Testimony: Protecting Homebuilders from Overregulation
Testimony in Opposition to LD 1929, “An Act to Protect Consumers by Licensing Home Building Contractors”
Senator Curry, Representative Roberts, and the distinguished members of the Committee on Innovation, Development, Economic Advancement and Business, my name is Nick Murray and I serve as director of policy for Maine Policy Institute. We are a free market think tank, a nonpartisan, non-profit organization that advocates for individual liberty and economic freedom in Maine. Thank you for the opportunity to testify in opposition to LD 1929.
For a legislature looking to tackle the problem of limited housing, bills like LD 1929 do not meet the moment. This proposal will do much more to raise costs on homebuilders and homeowners than protect them from deception and fraud. The last thing Maine workers and home builders need is another licensing board and regulatory agency breathing down their necks as they attempt to solve this state’s housing crisis.
Occupational licensing has been shown to raise all sorts of costs in the economy overall. A 2017 study published in the Journal of Regulatory Economics found that Maine’s licensing programs had resulted in a misallocation of resources of approximately $2.6 billion, about $4,700 per Maine household. In an economy struggling to retain workers, policymakers should be expanding pathways to work, not narrowing them.
Ask Anne Head & DPFR
Commissioner Anne Head of the Department of Professional and Financial Regulation testified against a similar bill submitted last session (LD 1977), speaking to the notion that her office is able to stop fraud, noting that, “If there is an issue of fraud, a licensing board is not going to be able to deal with that kind of issue.” Maintaining strict state licensing standards unnecessarily raises costs for both entrepreneurs and their customers, without accomplishing what proponents claim.
LD 1977 in the previous Legislature would have exempted Mainers from the new license if they worked on their own residence. Why doesn’t this bill contain that same exception? Why should Mainers go through the rigorous process of obtaining a new license, adhering to all manner of rules to which the new “Residential Construction Board” might subject them, simply to work on one’s own home?
Far from “unregulated”
Numerous mechanisms exist by which consumers can be made whole in the event of potential fraudulent business practices. They may enter arbitration or mediation, in order to avoid a potential suit in civil court. Verifying a contractors’ insurance policy is up-to-date and accompanying them to purchase materials can go a long way for a buyer to control other potential risks.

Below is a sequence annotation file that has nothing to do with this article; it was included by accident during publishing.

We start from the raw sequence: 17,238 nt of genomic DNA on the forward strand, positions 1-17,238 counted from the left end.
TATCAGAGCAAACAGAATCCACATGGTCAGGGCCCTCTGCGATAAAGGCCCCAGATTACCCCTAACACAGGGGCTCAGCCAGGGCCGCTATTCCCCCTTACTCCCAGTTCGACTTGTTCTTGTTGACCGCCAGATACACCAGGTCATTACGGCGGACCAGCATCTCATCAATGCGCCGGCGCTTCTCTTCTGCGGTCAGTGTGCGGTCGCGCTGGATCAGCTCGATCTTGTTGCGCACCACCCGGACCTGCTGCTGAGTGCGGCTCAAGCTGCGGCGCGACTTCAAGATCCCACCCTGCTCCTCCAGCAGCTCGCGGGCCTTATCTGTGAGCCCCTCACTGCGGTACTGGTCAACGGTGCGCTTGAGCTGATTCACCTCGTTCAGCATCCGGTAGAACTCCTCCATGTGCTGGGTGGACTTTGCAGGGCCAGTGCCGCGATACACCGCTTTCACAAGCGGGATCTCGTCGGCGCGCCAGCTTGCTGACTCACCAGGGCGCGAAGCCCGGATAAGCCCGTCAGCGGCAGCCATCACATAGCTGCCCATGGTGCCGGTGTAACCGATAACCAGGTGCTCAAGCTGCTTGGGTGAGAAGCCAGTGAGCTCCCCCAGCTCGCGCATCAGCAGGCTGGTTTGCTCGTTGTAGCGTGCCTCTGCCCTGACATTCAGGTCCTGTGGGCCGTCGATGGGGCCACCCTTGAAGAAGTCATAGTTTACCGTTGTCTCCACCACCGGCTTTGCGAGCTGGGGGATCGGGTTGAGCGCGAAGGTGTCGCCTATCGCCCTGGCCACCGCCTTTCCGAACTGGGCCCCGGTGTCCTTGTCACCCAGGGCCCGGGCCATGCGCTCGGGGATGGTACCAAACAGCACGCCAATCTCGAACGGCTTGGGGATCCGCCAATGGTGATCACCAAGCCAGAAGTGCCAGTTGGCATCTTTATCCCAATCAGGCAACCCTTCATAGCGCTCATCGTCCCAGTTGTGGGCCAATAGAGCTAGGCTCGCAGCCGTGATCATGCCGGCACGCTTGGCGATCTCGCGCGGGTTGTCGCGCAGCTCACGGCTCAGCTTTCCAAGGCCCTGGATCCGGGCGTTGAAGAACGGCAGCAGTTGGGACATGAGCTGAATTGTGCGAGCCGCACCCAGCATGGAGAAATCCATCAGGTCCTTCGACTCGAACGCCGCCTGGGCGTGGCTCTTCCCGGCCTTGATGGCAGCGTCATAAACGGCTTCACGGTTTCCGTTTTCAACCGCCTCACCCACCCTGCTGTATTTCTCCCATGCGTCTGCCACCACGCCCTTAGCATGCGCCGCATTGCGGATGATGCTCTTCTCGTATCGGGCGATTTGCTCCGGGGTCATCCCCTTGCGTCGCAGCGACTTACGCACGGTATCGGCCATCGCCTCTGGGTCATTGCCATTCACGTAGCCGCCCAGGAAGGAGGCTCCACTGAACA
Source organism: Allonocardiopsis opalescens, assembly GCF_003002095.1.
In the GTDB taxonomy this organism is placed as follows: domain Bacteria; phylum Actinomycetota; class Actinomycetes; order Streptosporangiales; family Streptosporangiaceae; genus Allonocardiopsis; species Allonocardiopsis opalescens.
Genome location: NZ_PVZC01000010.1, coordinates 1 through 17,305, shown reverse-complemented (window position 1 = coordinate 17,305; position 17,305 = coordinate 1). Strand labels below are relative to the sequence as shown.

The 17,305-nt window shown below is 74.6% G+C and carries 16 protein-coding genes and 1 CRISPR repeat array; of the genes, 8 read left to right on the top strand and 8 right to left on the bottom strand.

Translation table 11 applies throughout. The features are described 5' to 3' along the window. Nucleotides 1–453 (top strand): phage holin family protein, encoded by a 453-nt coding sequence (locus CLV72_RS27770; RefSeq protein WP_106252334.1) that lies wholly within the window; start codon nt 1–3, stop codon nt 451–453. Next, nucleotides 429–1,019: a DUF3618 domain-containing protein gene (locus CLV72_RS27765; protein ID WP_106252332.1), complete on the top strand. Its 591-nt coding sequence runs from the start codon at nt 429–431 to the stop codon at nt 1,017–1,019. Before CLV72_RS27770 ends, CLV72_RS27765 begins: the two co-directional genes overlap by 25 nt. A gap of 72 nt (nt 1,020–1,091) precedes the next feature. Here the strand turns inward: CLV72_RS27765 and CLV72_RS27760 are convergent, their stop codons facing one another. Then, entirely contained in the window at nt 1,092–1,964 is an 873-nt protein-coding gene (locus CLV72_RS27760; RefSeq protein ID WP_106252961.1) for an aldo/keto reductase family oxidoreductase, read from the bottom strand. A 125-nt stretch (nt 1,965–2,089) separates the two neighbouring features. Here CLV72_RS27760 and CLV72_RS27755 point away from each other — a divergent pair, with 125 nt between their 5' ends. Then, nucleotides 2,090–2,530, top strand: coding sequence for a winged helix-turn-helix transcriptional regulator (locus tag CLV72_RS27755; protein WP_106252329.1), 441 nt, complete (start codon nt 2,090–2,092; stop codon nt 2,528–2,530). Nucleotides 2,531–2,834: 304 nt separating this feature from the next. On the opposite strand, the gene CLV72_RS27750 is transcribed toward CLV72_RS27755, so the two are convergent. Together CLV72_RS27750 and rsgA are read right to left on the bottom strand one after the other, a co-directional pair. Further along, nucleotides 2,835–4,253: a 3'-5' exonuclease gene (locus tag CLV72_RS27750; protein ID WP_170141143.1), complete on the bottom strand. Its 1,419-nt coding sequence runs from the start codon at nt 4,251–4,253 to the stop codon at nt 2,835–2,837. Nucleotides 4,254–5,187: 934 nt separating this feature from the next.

The fact is, the state already sufficiently regulates this profession. Per MRSA 10 §1487, written home improvement contracts are required for any job more than $3,000, the contract must include a warranty statement, and initial down payments are limited to one-third of the total cost.
Home builders and general contractors oftentimes will directly contribute work to a project themselves, but many times, they will act more like a project manager, subcontracting different tradespeople for a particular project for which they are the main contractor. The vast majority of the subcontracted electricians, plumbers, etc. are already licensed. This bill would require those contractors merely operating as supervisors to pay a fee and register with the state, even though they may not perform work themselves, while their subcontractors are all similarly licensed or registered.
A new regulatory regime for home improvement will not stop potential fraud, but it will raise building costs for everyone. In an economy where the price of construction materials has risen significantly, the last thing prospective Maine homebuyers and builders need is more regulation.
Please deem LD 1929 “Ought Not To Pass” and save hard-working Mainers the costs of another unnecessary and onerous occupational regulatory regime. Thank you for your time and consideration.